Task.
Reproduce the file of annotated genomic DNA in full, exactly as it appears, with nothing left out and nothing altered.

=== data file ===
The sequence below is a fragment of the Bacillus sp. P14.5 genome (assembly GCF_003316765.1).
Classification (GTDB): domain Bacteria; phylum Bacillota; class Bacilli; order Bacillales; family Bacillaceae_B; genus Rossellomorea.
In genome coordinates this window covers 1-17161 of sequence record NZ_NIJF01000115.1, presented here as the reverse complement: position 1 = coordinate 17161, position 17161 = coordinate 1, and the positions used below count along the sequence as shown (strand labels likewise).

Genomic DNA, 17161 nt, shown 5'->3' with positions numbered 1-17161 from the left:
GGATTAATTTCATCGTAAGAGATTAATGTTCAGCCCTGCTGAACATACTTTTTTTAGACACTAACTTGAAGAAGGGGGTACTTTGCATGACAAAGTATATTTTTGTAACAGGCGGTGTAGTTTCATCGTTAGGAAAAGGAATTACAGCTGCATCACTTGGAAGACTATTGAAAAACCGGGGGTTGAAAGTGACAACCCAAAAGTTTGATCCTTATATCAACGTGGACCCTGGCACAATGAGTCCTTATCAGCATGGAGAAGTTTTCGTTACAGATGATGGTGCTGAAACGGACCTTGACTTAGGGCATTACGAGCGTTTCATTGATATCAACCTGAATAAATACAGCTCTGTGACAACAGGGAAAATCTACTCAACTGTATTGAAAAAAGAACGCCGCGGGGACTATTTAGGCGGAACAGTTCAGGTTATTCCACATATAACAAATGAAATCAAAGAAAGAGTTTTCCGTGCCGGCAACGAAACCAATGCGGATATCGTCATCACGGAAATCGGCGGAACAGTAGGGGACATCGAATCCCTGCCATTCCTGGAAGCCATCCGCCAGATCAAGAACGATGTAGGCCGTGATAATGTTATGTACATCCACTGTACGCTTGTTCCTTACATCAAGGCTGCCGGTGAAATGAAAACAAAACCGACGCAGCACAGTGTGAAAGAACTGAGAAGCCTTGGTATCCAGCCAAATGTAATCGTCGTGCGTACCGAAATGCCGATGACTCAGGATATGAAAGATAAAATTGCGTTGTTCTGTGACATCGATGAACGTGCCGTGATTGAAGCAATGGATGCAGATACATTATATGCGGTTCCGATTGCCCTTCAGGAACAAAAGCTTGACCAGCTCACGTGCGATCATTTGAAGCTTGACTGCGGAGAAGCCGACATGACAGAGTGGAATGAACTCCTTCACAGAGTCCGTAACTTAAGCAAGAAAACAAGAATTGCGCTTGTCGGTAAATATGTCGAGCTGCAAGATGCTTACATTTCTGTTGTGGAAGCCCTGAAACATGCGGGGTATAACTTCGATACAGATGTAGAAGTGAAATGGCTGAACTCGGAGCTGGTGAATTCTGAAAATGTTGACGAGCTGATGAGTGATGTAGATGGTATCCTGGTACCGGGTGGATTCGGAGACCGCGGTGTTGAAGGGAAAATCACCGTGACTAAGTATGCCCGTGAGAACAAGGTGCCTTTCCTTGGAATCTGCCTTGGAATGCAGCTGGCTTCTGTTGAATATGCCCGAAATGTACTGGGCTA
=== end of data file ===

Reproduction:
The sequence below is a fragment of the Bacillus sp. P14.5 genome (assembly GCF_003316765.1).
Classification (GTDB): domain Bacteria; phylum Bacillota; class Bacilli; order Bacillales; family Bacillaceae_B; genus Rossellomorea.
In genome coordinates this window covers 1-17161 of sequence record NZ_NIJF01000115.1, presented here as the reverse complement: position 1 = coordinate 17161, position 17161 = coordinate 1, and the positions used below count along the sequence as shown (strand labels likewise).

Genomic DNA, 17161 nt, shown 5'->3' with positions numbered 1-17161 from the left:
GGATTAATTTCATCGTAAGAGATTAATGTTCAGCCCTGCTGAACATACTTTTTTTAGACACTAACTTGAAGAAGGGGGTACTTTGCATGACAAAGTATATTTTTGTAACAGGCGGTGTAGTTTCATCGTTAGGAAAAGGAATTACAGCTGCATCACTTGGAAGACTATTGAAAAACCGGGGGTTGAAAGTGACAACCCAAAAGTTTGATCCTTATATCAACGTGGACCCTGGCACAATGAGTCCTTATCAGCATGGAGAAGTTTTCGTTACAGATGATGGTGCTGAAACGGACCTTGACTTAGGGCATTACGAGCGTTTCATTGATATCAACCTGAATAAATACAGCTCTGTGACAACAGGGAAAATCTACTCAACTGTATTGAAAAAAGAACGCCGCGGGGACTATTTAGGCGGAACAGTTCAGGTTATTCCACATATAACAAATGAAATCAAAGAAAGAGTTTTCCGTGCCGGCAACGAAACCAATGCGGATATCGTCATCACGGAAATCGGCGGAACAGTAGGGGACATCGAATCCCTGCCATTCCTGGAAGCCATCCGCCAGATCAAGAACGATGTAGGCCGTGATAATGTTATGTACATCCACTGTACGCTTGTTCCTTACATCAAGGCTGCCGGTGAAATGAAAACAAAACCGACGCAGCACAGTGTGAAAGAACTGAGAAGCCTTGGTATCCAGCCAAATGTAATCGTCGTGCGTACCGAAATGCCGATGACTCAGGATATGAAAGATAAAATTGCGTTGTTCTGTGACATCGATGAACGTGCCGTGATTGAAGCAATGGATGCAGATACATTATATGCGGTTCCGATTGCCCTTCAGGAACAAAAGCTTGACCAGCTCACGTGCGATCATTTGAAGCTTGACTGCGGAGAAGCCGACATGACAGAGTGGAATGAACTCCTTCACAGAGTCCGTAACTTAAGCAAGAAAACAAGAATTGCGCTTGTCGGTAAATATGTCGAGCTGCAAGATGCTTACATTTCTGTTGTGGAAGCCCTGAAACATGCGGGGTATAACTTCGATACAGATGTAGAAGTGAAATGGCTGAACTCGGAGCTGGTGAATTCTGAAAATGTTGACGAGCTGATGAGTGATGTAGATGGTATCCTGGTACCGGGTGGATTCGGAGACCGCGGTGTTGAAGGGAAAATCACCGTGACTAAGTATGCCCGTGAGAACAAGGTGCCTTTCCTTGGAATCTGCCTTGGAATGCAGCTGGCTTCTGTTGAATATGCCCGAAATGTACTGGGCTA